The spatial arrangement method of measuring similarity can capture high-dimensional, semantic structures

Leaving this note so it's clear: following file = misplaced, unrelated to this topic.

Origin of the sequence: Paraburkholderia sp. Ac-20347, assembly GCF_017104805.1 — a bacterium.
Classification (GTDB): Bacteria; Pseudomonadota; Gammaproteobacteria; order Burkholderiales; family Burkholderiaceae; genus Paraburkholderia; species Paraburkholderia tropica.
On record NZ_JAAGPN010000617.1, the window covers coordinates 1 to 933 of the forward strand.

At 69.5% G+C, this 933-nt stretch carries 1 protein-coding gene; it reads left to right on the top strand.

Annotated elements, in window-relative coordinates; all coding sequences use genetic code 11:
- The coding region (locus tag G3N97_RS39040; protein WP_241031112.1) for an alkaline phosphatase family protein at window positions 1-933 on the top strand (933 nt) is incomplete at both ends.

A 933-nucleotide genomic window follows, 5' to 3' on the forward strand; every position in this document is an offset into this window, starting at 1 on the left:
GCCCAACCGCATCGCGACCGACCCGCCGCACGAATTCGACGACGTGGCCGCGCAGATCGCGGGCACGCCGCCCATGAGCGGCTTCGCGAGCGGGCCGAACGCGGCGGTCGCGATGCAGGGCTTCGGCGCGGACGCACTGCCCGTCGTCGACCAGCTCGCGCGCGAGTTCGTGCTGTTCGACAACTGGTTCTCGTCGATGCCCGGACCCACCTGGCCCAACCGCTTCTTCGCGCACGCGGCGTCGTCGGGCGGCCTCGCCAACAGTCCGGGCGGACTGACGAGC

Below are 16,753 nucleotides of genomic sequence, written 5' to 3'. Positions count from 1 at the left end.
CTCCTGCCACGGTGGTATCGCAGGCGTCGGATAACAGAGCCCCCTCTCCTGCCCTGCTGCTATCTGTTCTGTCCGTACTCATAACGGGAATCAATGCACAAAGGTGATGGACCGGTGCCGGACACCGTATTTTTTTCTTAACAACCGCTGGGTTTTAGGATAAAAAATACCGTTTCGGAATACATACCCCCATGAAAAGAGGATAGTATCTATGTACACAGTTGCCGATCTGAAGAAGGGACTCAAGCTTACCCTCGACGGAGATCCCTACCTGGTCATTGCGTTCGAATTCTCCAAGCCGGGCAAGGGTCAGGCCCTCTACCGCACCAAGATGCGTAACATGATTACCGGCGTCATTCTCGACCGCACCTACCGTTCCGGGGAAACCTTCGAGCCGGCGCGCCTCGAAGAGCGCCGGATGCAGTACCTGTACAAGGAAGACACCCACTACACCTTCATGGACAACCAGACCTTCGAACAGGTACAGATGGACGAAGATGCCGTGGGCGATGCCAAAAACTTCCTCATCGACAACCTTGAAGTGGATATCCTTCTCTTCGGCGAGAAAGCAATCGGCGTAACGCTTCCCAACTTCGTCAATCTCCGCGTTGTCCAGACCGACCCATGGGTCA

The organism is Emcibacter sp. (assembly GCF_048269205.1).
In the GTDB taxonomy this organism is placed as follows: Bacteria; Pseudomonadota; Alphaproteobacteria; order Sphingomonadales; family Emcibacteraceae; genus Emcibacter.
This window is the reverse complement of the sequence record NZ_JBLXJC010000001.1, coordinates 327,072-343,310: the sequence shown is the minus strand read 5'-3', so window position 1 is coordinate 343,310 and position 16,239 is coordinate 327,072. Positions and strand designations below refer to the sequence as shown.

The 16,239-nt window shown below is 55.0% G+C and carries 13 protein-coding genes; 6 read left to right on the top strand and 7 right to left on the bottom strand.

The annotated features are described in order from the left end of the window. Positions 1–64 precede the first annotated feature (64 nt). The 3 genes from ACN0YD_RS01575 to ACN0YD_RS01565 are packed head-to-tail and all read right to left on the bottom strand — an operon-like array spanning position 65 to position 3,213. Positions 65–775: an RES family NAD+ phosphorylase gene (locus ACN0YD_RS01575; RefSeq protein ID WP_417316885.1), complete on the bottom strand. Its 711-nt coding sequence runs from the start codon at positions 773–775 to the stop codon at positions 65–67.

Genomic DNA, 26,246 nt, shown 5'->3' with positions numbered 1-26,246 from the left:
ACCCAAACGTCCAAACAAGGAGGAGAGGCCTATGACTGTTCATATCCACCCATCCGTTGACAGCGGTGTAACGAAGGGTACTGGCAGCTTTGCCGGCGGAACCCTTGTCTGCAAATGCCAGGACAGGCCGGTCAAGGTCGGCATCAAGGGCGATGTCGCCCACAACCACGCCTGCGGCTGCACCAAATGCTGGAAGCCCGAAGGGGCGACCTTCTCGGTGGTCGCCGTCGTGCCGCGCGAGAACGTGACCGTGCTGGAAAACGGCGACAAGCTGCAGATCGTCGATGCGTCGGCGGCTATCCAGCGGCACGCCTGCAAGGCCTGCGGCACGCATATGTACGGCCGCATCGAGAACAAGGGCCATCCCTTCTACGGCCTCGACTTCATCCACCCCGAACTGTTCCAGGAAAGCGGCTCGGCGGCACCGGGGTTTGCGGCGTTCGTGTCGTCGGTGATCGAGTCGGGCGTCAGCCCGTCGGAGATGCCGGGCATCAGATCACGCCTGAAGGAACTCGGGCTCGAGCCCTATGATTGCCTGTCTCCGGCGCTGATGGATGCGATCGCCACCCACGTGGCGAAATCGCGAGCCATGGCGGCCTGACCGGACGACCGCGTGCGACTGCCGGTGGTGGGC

AbstractDespite its centrality to cognition, similarity is expensive to measure, spurring development of techniques like the Spatial Arrangement Method (SpAM), wherein participants place items on a 2-dimensional plane such that proximity reflects similarity. While SpAM hastens similarity measurement, its suitability for higher-dimensional stimuli is unknown. In Study 1, we collected SpAM data for eight different categories composed of 20-30 words each. Participant-aggregated SpAM distances correlated strongly (r=.71) with pairwise similarity judgments, although below SpAM and pairwise judgment split-half reliabilities (r’s>.9), and cross-validation with multidimensional scaling fits at increasing dimensionalities suggested that aggregated SpAM data favored higher dimensional solutions for 7 of the 8 categories. In study 2, we showed that SpAM can recover the Big Five factor space of personality traits, and that cross-validation favors a four- or five-dimension solution on this dataset. We conclude that SpAM is an accurate and reliable method of measuring similarity for high-dimensional items.

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